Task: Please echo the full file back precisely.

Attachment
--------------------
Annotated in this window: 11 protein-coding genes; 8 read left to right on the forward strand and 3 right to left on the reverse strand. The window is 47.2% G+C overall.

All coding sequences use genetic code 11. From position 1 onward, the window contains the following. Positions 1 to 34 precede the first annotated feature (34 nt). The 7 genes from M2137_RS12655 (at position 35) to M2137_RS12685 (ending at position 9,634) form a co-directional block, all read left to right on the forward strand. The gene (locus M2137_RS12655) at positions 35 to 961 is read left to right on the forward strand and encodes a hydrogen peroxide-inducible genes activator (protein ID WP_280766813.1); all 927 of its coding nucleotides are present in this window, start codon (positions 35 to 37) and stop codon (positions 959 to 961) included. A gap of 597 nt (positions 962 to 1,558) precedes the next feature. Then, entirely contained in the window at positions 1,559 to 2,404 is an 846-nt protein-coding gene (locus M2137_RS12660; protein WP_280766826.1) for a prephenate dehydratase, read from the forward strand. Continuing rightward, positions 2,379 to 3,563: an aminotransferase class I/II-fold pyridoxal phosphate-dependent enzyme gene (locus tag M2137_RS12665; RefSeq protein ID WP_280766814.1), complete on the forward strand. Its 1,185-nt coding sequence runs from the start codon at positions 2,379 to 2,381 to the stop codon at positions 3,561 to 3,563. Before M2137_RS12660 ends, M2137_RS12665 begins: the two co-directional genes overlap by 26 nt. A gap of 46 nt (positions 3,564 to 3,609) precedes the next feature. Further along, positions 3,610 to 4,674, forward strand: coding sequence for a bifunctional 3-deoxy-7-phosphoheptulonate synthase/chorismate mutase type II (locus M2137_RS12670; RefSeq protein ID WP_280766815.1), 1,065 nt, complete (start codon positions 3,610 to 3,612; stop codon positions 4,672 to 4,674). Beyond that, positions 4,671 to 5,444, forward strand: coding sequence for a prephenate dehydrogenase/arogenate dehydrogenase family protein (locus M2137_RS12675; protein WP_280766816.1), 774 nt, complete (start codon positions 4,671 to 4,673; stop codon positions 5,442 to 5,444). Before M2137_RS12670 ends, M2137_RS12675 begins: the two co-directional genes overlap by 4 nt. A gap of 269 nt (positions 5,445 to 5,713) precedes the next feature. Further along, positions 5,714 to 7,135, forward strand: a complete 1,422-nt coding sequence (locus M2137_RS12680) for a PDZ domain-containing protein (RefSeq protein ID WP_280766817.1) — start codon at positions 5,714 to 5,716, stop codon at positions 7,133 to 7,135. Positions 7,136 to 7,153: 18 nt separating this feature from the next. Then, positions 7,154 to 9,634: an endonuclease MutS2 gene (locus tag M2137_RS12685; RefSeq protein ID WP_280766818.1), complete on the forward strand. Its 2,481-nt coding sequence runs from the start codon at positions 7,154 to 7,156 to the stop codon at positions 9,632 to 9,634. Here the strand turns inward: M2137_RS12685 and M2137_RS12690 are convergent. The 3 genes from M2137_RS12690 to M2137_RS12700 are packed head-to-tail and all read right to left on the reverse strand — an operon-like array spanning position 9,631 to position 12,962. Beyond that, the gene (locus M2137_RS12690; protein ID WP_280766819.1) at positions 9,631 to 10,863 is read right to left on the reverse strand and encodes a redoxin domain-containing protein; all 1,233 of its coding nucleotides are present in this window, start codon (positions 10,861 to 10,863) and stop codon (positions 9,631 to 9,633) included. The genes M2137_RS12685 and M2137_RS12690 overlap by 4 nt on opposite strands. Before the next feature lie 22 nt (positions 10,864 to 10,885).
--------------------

Annotated in this window: 11 protein-coding genes; 8 read left to right on the forward strand and 3 right to left on the reverse strand. The window is 47.2% G+C overall.

All coding sequences use genetic code 11. From position 1 onward, the window contains the following. Positions 1 to 34 precede the first annotated feature (34 nt). The 7 genes from M2137_RS12655 (at position 35) to M2137_RS12685 (ending at position 9,634) form a co-directional block, all read left to right on the forward strand. The gene (locus M2137_RS12655) at positions 35 to 961 is read left to right on the forward strand and encodes a hydrogen peroxide-inducible genes activator (protein ID WP_280766813.1); all 927 of its coding nucleotides are present in this window, start codon (positions 35 to 37) and stop codon (positions 959 to 961) included. A gap of 597 nt (positions 962 to 1,558) precedes the next feature. Then, entirely contained in the window at positions 1,559 to 2,404 is an 846-nt protein-coding gene (locus M2137_RS12660; protein WP_280766826.1) for a prephenate dehydratase, read from the forward strand. Continuing rightward, positions 2,379 to 3,563: an aminotransferase class I/II-fold pyridoxal phosphate-dependent enzyme gene (locus tag M2137_RS12665; RefSeq protein ID WP_280766814.1), complete on the forward strand. Its 1,185-nt coding sequence runs from the start codon at positions 2,379 to 2,381 to the stop codon at positions 3,561 to 3,563. Before M2137_RS12660 ends, M2137_RS12665 begins: the two co-directional genes overlap by 26 nt. A gap of 46 nt (positions 3,564 to 3,609) precedes the next feature. Further along, positions 3,610 to 4,674, forward strand: coding sequence for a bifunctional 3-deoxy-7-phosphoheptulonate synthase/chorismate mutase type II (locus M2137_RS12670; RefSeq protein ID WP_280766815.1), 1,065 nt, complete (start codon positions 3,610 to 3,612; stop codon positions 4,672 to 4,674). Beyond that, positions 4,671 to 5,444, forward strand: coding sequence for a prephenate dehydrogenase/arogenate dehydrogenase family protein (locus M2137_RS12675; protein WP_280766816.1), 774 nt, complete (start codon positions 4,671 to 4,673; stop codon positions 5,442 to 5,444). Before M2137_RS12670 ends, M2137_RS12675 begins: the two co-directional genes overlap by 4 nt. A gap of 269 nt (positions 5,445 to 5,713) precedes the next feature. Further along, positions 5,714 to 7,135, forward strand: a complete 1,422-nt coding sequence (locus M2137_RS12680) for a PDZ domain-containing protein (RefSeq protein ID WP_280766817.1) — start codon at positions 5,714 to 5,716, stop codon at positions 7,133 to 7,135. Positions 7,136 to 7,153: 18 nt separating this feature from the next. Then, positions 7,154 to 9,634: an endonuclease MutS2 gene (locus tag M2137_RS12685; RefSeq protein ID WP_280766818.1), complete on the forward strand. Its 2,481-nt coding sequence runs from the start codon at positions 7,154 to 7,156 to the stop codon at positions 9,632 to 9,634. Here the strand turns inward: M2137_RS12685 and M2137_RS12690 are convergent. The 3 genes from M2137_RS12690 to M2137_RS12700 are packed head-to-tail and all read right to left on the reverse strand — an operon-like array spanning position 9,631 to position 12,962. Beyond that, the gene (locus M2137_RS12690; protein ID WP_280766819.1) at positions 9,631 to 10,863 is read right to left on the reverse strand and encodes a redoxin domain-containing protein; all 1,233 of its coding nucleotides are present in this window, start codon (positions 10,861 to 10,863) and stop codon (positions 9,631 to 9,633) included. The genes M2137_RS12685 and M2137_RS12690 overlap by 4 nt on opposite strands. Before the next feature lie 22 nt (positions 10,864 to 10,885).